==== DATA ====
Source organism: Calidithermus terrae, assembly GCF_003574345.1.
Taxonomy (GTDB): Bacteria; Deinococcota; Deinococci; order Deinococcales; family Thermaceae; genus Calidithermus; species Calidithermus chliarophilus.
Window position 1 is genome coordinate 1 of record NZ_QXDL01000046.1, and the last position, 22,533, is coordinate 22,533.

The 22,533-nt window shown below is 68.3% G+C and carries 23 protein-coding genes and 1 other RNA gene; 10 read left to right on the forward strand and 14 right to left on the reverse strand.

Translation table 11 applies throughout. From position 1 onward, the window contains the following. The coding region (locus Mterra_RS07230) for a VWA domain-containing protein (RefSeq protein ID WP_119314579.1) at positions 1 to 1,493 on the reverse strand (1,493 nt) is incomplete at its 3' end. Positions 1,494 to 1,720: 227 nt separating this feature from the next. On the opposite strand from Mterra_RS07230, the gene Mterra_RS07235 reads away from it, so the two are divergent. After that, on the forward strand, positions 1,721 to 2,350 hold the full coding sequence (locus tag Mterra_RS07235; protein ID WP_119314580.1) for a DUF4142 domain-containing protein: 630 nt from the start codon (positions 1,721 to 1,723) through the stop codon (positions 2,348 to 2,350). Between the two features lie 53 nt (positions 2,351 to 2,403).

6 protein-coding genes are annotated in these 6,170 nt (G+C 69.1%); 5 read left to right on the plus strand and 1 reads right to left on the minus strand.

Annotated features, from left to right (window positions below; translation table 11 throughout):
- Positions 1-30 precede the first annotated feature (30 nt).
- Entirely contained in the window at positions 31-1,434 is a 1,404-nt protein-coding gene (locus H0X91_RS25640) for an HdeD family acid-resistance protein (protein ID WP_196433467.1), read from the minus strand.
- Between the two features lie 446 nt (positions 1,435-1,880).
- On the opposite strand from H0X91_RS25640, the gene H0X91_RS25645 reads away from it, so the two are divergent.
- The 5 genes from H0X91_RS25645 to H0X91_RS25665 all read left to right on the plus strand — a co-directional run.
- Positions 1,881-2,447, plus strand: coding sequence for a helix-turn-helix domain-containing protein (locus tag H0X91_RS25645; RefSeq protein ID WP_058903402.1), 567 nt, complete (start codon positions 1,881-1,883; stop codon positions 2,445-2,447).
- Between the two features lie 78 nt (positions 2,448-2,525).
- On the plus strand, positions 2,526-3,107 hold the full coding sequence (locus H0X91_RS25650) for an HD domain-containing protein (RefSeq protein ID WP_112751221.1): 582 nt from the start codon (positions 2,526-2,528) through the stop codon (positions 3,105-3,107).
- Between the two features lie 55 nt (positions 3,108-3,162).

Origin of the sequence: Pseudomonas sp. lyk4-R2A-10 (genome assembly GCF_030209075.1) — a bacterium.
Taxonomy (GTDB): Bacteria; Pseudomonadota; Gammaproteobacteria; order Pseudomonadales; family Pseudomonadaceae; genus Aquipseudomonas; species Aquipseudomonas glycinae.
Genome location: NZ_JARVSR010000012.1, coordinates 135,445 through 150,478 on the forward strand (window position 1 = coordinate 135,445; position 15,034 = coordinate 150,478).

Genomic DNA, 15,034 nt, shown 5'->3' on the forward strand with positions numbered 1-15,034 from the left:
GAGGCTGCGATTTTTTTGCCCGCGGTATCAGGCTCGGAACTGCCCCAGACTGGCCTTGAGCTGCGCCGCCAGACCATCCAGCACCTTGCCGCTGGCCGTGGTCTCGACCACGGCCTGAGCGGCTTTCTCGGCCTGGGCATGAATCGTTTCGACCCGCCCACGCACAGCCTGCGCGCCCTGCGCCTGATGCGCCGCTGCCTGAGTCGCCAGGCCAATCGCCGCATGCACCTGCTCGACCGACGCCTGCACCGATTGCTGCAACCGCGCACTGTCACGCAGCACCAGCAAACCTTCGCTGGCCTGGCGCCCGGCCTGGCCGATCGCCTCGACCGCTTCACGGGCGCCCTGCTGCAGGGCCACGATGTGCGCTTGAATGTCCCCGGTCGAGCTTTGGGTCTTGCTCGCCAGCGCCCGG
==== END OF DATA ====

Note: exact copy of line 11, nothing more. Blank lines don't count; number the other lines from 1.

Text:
- On the opposite strand from H0X91_RS25640, the gene H0X91_RS25645 reads away from it, so the two are divergent.